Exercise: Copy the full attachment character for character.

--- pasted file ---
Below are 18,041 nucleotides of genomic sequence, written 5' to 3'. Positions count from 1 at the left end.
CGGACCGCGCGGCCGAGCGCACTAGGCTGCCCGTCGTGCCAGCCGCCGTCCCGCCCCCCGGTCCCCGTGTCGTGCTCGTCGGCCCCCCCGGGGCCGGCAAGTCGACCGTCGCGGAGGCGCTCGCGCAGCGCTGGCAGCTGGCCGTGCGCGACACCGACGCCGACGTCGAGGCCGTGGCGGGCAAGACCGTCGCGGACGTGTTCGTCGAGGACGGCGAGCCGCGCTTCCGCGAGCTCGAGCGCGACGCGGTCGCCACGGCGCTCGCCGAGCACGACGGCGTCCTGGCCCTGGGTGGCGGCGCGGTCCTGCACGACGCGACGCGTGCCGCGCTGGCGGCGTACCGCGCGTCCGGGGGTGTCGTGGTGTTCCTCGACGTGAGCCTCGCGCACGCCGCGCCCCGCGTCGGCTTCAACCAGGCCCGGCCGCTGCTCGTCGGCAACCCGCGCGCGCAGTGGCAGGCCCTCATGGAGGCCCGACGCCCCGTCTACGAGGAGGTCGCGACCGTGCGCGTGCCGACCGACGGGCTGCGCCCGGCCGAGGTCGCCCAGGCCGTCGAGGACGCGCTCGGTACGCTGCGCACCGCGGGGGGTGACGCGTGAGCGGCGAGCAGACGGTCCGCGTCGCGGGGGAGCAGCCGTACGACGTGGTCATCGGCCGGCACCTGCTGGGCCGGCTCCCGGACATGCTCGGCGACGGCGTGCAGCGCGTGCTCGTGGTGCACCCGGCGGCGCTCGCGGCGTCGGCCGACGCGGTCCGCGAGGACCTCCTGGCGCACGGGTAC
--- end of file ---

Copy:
Below are 18,041 nucleotides of genomic sequence, written 5' to 3'. Positions count from 1 at the left end.
CGGACCGCGCGGCCGAGCGCACTAGGCTGCCCGTCGTGCCAGCCGCCGTCCCGCCCCCCGGTCCCCGTGTCGTGCTCGTCGGCCCCCCCGGGGCCGGCAAGTCGACCGTCGCGGAGGCGCTCGCGCAGCGCTGGCAGCTGGCCGTGCGCGACACCGACGCCGACGTCGAGGCCGTGGCGGGCAAGACCGTCGCGGACGTGTTCGTCGAGGACGGCGAGCCGCGCTTCCGCGAGCTCGAGCGCGACGCGGTCGCCACGGCGCTCGCCGAGCACGACGGCGTCCTGGCCCTGGGTGGCGGCGCGGTCCTGCACGACGCGACGCGTGCCGCGCTGGCGGCGTACCGCGCGTCCGGGGGTGTCGTGGTGTTCCTCGACGTGAGCCTCGCGCACGCCGCGCCCCGCGTCGGCTTCAACCAGGCCCGGCCGCTGCTCGTCGGCAACCCGCGCGCGCAGTGGCAGGCCCTCATGGAGGCCCGACGCCCCGTCTACGAGGAGGTCGCGACCGTGCGCGTGCCGACCGACGGGCTGCGCCCGGCCGAGGTCGCCCAGGCCGTCGAGGACGCGCTCGGTACGCTGCGCACCGCGGGGGGTGACGCGTGAGCGGCGAGCAGACGGTCCGCGTCGCGGGGGAGCAGCCGTACGACGTGGTCATCGGCCGGCACCTGCTGGGCCGGCTCCCGGACATGCTCGGCGACGGCGTGCAGCGCGTGCTCGTGGTGCACCCGGCGGCGCTCGCGGCGTCGGCCGACGCGGTCCGCGAGGACCTCCTGGCGCACGGGTAC